The selection process and decision on which vaccine virus would be the best fit, is the most complex stage in vaccination to AIV H9N2 [11]. While the phylogenetic relatedness of the HA gene and protein is the basic selection criteria, the method for antigenic matching by antigenic cartography (AC) established by Smith et al, [9] opened a new era in vaccine virus selections and offers an additional means for evaluating candidate vaccine strains. Antigenic cartography provided a means to evaluate the antigenic relatedness of current field isolates compared to a vaccine virus and has been used with the H9N2 isolates from Israel [19]. Recently a method that integrates phylogeny and antigenic cartography has been developed and applied successfully for swine influenza virus classification [3]. However, the most reliable way to select the vaccine virus strain in terms of the protection afforded to the bird, is by in vivo evaluation of efficacy with vaccination-challenge trials.

In view of the widespread AIV H9N2 in the Middle East and its extensive genetic evolution, the present study evaluates several phylogenetically and antigenically diverse H9 isolates for differences in vaccine protection (i.e. reduction in shed, increased infectious dose) against diverse H9 challenge isolates.
Materials and Methods
Isolates
AIV isolates were propagated in embryonated chicken’s eggs by standard procedures. The AIVs were grown and amplified by inoculation in 9-10 day-old SPF (specific pathogen free) (SPAFAS, U.S.A.) embryonated eggs [8, 14]. The virus titers were first determined in the original allantoic fluid (AF), and then tenfold dilutions in sterile PBS were used for inoculation in order to calculate the 50% embryo infection dose50 (EID50) by the method of Reed and Munch (18). The AIV H9N2 isolates, used in the present study are: A/Ostrich/Israel/1436/2003 (H9N2) clade I+II (Os/1436), A/Chicken/Israel/215/2007 (H9N2) clade IVA (Ck/215) and A/Chicken/Israel/1163/2011 (H9N2) clade V (Ck/1163).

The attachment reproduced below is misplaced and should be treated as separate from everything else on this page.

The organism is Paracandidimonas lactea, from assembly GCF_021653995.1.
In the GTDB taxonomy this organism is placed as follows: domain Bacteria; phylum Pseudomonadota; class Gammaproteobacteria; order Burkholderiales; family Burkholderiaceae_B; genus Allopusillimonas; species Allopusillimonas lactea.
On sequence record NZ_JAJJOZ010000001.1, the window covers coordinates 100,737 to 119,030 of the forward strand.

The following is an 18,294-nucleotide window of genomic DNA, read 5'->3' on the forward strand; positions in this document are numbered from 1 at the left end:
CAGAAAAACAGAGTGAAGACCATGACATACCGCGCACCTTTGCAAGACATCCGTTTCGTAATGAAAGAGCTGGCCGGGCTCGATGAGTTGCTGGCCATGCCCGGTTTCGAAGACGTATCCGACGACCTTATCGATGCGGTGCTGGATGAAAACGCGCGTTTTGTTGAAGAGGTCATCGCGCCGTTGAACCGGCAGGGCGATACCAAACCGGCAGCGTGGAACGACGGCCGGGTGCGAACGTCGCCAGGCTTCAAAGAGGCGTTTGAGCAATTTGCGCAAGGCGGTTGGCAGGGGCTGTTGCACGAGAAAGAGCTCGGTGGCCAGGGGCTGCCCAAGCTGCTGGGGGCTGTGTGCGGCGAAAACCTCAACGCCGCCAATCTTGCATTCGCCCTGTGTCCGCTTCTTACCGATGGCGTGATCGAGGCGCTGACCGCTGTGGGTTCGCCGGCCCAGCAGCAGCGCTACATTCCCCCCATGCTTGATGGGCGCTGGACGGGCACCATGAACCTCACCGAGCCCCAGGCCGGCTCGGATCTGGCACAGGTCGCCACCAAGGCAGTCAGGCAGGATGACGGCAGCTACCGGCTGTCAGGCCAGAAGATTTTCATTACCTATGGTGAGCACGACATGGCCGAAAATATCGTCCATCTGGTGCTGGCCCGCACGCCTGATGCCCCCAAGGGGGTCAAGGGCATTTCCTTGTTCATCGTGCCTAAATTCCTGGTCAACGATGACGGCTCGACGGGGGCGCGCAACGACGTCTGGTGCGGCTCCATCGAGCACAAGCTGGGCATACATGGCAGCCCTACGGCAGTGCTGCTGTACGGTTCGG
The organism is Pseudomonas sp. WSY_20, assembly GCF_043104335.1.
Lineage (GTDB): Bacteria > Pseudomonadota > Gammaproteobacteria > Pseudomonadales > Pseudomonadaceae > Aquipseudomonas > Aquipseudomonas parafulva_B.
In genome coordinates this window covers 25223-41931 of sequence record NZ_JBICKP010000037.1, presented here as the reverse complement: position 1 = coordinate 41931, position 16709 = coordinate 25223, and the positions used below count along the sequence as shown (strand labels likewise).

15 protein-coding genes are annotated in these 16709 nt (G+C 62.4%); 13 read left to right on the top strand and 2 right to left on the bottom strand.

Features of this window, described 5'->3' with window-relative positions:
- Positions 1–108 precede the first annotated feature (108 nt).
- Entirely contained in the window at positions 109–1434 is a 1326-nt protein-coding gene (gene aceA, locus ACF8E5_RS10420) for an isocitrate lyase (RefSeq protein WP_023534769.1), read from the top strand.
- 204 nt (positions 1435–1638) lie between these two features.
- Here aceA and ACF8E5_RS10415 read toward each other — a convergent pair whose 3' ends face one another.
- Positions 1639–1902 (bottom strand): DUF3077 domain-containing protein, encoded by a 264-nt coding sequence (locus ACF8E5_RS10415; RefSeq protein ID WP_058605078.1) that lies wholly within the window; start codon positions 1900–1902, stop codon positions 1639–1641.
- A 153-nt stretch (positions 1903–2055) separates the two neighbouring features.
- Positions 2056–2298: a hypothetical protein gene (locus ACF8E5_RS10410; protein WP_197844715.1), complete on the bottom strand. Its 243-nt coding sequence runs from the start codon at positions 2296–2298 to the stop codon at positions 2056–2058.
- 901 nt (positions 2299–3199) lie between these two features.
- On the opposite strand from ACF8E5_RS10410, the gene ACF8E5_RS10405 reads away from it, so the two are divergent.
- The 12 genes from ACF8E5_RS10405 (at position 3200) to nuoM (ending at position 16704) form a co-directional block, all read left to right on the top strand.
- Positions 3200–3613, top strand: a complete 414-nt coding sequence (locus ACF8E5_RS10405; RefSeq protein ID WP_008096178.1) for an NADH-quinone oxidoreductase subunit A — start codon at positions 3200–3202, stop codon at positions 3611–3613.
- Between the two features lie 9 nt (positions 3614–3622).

Vaccines
Vaccines were prepared using AIV antigen inactivated with 0.02% formalin from infectious egg fluids. After inactivation the allantoic fluids were inoculated sequentially twice, to ensure inactivation. An experimental emulsion was prepared on the day of vaccination using a commercial oil adjuvant, Montanide ISA 70VG (Seppic, Inc. Paris, France), in accordance with the manufacturer’s instructions. Vaccines were standardized for a dose of 512 hemagglutinating units per dose in a volume of 0.5 ml per bird.
Vaccination-challenge studies
Based on the antigenic map of the Israeli H9N2 isolates (19) three isolates were selected for vaccine studies: Os/1436) (genetic clade I+II), Ck/215, (genetic clade IVA); and Ck/1163 (genetic clade V). The isolates were selected to provide antigenic and genetic (6) diversity. In trial 1, the pilot vaccinationchallenge trial, two experimental vaccine preparations, Ck/215 and Ck/1163 were evaluated for their ability to protect against all three challenge viruses at the dose of 106 EID50 per bird. A second more comprehensive trial, trial 2, was conducted with Ck/1163 challenge at four doses, ranging from 103 to 106 EID50 per bird in 10-fold increments. Each trial included unvaccinated challenge controls.

In both trials SPF chickens were vaccinated by the subcutaneous route at three weeks of age and challenged at three weeks post vaccination by the intrachoanal (ICh) route. The ICh challenge administration simulates natural upper respiratory exposure, as the virus is administered into the middle nasal cavity through the choanal cleft, ensuring that each bird received the full dose [13]. To verify that the chickens were free of AIV infection, immediately prior to vaccination oro-pharyngeal (OP) swabs were collected to evaluate virus shed by qrRT-PCR, and the birds were bled to detect AIV antibodies by HI. The birds were bled twice during the trials, just before the challenge, to evaluate the antibody following vaccination, and 10 days post challenge, to evaluate the secondary humoral response.